• Warehouse: If nature abhors a vacuum, the supply house hates empty shelves. It's the PVF equivalent of “Field of Dreams” - if you build it, it will be filled. A spacious warehouse can be a good thing, but don't fill it up simply because the space is there. The space is costing you: lights, heat, real estate taxes, and the general inefficiency of having your stuff all over the place. Clean up the warehouse. Who knows, you may find yourself with a bunch of square feet of excess space. Block it off, cut the heat and the lights. Better yet, rent it out, thereby turning a cost into a source of income.

  • Inventory: Excess inventory comes with an incredible cost. You pay in advance for things you may or may not eventually sell. Keep lower amounts of inventory in stock, set lower quantity reorder points, and order more frequently. Reduce the cycle time, by which I mean, shorten the time from when you pay for an item and you get paid for it. (Think “Value of Money” - you want that high value dollar today, rather than a lower value dollar tomorrow.)

Cutting costs is not the exciting part of business. It doesn't get the competitive juices flowing like landing a big job does. But stopping rising costs from their inevitable trend upward will put money right back on your bottom line. You can do these quick hits without a lot of effort. You work hard for your money - it is time to start keeping more of it. <<

Sidebar: The Case Of Wonderful PVF Inc.

Wonderful PVF Co. is stagnating. Sales aren't growing as fast as costs - management knows something has to change or they are going to be in big trouble real soon. Let's compare two different possible approaches to increasing profits: cost cutting and increasing sales to see which one has the biggest impact on the bottom line.

The Cost Cutting Approach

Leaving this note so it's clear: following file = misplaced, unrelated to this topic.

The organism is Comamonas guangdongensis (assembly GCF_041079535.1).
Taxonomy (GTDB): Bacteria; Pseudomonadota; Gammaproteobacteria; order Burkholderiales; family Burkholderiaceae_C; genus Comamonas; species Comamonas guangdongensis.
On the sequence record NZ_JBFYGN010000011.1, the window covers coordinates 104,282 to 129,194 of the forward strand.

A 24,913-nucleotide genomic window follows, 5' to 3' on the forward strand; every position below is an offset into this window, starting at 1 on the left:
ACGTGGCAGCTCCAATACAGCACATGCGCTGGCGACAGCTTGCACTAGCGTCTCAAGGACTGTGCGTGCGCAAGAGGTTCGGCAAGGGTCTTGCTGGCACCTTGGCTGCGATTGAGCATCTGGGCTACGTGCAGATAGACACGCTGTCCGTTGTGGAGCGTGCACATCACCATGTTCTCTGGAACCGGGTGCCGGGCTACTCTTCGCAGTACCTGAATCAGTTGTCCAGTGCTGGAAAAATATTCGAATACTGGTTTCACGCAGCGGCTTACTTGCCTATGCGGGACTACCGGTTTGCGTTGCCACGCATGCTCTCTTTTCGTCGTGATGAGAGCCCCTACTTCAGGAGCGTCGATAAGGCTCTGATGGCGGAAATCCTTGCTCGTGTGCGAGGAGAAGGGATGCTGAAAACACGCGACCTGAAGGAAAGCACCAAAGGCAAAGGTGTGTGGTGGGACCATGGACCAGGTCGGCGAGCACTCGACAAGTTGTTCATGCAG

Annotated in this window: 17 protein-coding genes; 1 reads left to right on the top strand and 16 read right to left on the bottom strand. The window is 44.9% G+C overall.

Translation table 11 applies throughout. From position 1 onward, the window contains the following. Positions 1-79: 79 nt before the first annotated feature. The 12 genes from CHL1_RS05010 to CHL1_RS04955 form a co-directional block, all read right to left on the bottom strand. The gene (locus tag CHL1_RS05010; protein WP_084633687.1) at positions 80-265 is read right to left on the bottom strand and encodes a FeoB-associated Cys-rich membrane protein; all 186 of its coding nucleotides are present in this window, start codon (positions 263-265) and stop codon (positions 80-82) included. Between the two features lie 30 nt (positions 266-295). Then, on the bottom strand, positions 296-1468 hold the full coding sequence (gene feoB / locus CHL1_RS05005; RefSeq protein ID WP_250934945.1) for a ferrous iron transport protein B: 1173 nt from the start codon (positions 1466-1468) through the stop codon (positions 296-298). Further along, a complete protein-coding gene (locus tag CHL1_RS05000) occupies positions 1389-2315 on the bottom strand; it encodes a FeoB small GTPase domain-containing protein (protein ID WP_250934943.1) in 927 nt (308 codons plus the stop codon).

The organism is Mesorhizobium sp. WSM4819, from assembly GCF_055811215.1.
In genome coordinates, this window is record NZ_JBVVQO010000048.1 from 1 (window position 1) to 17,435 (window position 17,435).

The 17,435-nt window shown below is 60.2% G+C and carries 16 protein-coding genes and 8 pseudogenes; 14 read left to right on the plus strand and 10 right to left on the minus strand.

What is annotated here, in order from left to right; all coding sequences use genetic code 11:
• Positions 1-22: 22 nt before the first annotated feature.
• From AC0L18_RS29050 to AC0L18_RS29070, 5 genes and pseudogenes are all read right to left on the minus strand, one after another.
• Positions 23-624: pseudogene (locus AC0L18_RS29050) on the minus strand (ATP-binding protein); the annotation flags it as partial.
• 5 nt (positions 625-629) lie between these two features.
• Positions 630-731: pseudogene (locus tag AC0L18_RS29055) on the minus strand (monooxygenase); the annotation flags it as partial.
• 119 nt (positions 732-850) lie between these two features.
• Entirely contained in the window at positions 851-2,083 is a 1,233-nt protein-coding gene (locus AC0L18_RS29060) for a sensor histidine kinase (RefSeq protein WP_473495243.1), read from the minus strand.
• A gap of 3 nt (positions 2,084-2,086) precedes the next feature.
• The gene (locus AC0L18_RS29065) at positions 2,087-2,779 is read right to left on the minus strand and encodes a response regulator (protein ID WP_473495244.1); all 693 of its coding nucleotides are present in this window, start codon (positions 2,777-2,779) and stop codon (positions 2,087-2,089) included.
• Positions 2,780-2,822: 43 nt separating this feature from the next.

In this case, the Wonderful PVF Co. looks at overtime as a place to cut some costs. Sure enough, when the CEO orders managers to cut overtime, they manage to cut OT by 10 hours per week. Let's do the math.

  • The overtime rate is $20/hour.

  • The company will save about $800/month in payroll.

    (10 hours x 4 weeks = 40 hours. 40 x $20 = $800.)

  • The managers are vigilant and do not let overtime creep back up to previous levels.

  • The company saves $800/month for the whole year = $9,600 in savings.

  • These savings go straight to the bottom line.

The Increased Sales Approach

In this case, Wonderful PVF Co. decides that by increasing sales, they will be able to get a nice bump to their bottom line. The sales guys go out there and sell an additional $10,000/month of material. Let's do the math.

  • On average, Wonderful PVF generates net income before taxes of 4% of sales.

  • An increase in sales of $10,000/month will bring $400 profit/month.

  • These new customers order consistently, and in one year the increased sales deliver $4,800 to the bottom line.

  • Wonderful PVF needs consistent sales of $20,000 a month to match cutting 10 hours of overtime a month.

Keep in mind there was an assumption made that Wonderful PVF made profit of 4% of sales. Take a look at what happens at another company - The Average PVF Co. They earn something like 2% of sales net profit. This translates into increasing sales almost a half a million dollars ($480,000) to match the dollars brought to the bottom line by cutting 10 hours of overtime.

Ask yourself: which do you think will be easier to do?

Eliminating 10 hours of overtime a week?

Or increasing sales by a quarter to a half million dollars every year?

Unless your staff is made of sales superstars, I suspect you, like most PVF distributors, would opt for the cost cutting strategy.